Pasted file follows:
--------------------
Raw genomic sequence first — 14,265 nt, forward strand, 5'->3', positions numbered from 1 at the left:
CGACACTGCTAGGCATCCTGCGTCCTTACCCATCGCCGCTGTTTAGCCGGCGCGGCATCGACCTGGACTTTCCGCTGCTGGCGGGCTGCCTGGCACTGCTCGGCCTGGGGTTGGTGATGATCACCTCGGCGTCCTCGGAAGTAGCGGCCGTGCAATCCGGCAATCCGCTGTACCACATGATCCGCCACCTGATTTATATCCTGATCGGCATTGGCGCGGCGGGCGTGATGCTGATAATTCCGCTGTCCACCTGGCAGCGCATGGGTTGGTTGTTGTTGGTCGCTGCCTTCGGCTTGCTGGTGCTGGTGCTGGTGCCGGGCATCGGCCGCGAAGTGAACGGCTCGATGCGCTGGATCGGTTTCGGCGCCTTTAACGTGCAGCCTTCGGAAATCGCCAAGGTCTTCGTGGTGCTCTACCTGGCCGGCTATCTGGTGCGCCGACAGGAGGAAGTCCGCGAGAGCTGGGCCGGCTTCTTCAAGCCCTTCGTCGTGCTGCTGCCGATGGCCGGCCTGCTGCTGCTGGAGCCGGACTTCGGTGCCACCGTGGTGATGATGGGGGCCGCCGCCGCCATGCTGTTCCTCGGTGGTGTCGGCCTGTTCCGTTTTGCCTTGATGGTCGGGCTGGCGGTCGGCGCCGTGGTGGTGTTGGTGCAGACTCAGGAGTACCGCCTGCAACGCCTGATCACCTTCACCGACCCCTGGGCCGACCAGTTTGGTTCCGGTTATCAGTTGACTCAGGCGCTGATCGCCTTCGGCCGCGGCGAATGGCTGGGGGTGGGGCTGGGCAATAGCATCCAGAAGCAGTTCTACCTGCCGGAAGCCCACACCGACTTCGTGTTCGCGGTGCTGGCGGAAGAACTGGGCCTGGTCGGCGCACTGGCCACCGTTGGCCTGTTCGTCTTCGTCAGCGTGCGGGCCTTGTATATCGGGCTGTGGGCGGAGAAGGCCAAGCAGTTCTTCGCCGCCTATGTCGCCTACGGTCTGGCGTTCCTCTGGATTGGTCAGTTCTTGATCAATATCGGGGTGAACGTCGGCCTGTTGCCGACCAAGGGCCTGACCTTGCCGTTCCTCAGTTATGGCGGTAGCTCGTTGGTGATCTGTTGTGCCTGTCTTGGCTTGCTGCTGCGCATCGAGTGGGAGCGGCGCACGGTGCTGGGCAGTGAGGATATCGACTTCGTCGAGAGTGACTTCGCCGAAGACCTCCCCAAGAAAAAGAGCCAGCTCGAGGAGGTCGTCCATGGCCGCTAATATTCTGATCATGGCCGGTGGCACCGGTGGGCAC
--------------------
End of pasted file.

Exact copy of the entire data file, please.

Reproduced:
Raw genomic sequence first — 14,265 nt, forward strand, 5'->3', positions numbered from 1 at the left:
CGACACTGCTAGGCATCCTGCGTCCTTACCCATCGCCGCTGTTTAGCCGGCGCGGCATCGACCTGGACTTTCCGCTGCTGGCGGGCTGCCTGGCACTGCTCGGCCTGGGGTTGGTGATGATCACCTCGGCGTCCTCGGAAGTAGCGGCCGTGCAATCCGGCAATCCGCTGTACCACATGATCCGCCACCTGATTTATATCCTGATCGGCATTGGCGCGGCGGGCGTGATGCTGATAATTCCGCTGTCCACCTGGCAGCGCATGGGTTGGTTGTTGTTGGTCGCTGCCTTCGGCTTGCTGGTGCTGGTGCTGGTGCCGGGCATCGGCCGCGAAGTGAACGGCTCGATGCGCTGGATCGGTTTCGGCGCCTTTAACGTGCAGCCTTCGGAAATCGCCAAGGTCTTCGTGGTGCTCTACCTGGCCGGCTATCTGGTGCGCCGACAGGAGGAAGTCCGCGAGAGCTGGGCCGGCTTCTTCAAGCCCTTCGTCGTGCTGCTGCCGATGGCCGGCCTGCTGCTGCTGGAGCCGGACTTCGGTGCCACCGTGGTGATGATGGGGGCCGCCGCCGCCATGCTGTTCCTCGGTGGTGTCGGCCTGTTCCGTTTTGCCTTGATGGTCGGGCTGGCGGTCGGCGCCGTGGTGGTGTTGGTGCAGACTCAGGAGTACCGCCTGCAACGCCTGATCACCTTCACCGACCCCTGGGCCGACCAGTTTGGTTCCGGTTATCAGTTGACTCAGGCGCTGATCGCCTTCGGCCGCGGCGAATGGCTGGGGGTGGGGCTGGGCAATAGCATCCAGAAGCAGTTCTACCTGCCGGAAGCCCACACCGACTTCGTGTTCGCGGTGCTGGCGGAAGAACTGGGCCTGGTCGGCGCACTGGCCACCGTTGGCCTGTTCGTCTTCGTCAGCGTGCGGGCCTTGTATATCGGGCTGTGGGCGGAGAAGGCCAAGCAGTTCTTCGCCGCCTATGTCGCCTACGGTCTGGCGTTCCTCTGGATTGGTCAGTTCTTGATCAATATCGGGGTGAACGTCGGCCTGTTGCCGACCAAGGGCCTGACCTTGCCGTTCCTCAGTTATGGCGGTAGCTCGTTGGTGATCTGTTGTGCCTGTCTTGGCTTGCTGCTGCGCATCGAGTGGGAGCGGCGCACGGTGCTGGGCAGTGAGGATATCGACTTCGTCGAGAGTGACTTCGCCGAAGACCTCCCCAAGAAAAAGAGCCAGCTCGAGGAGGTCGTCCATGGCCGCTAATATTCTGATCATGGCCGGTGGCACCGGTGGGCAC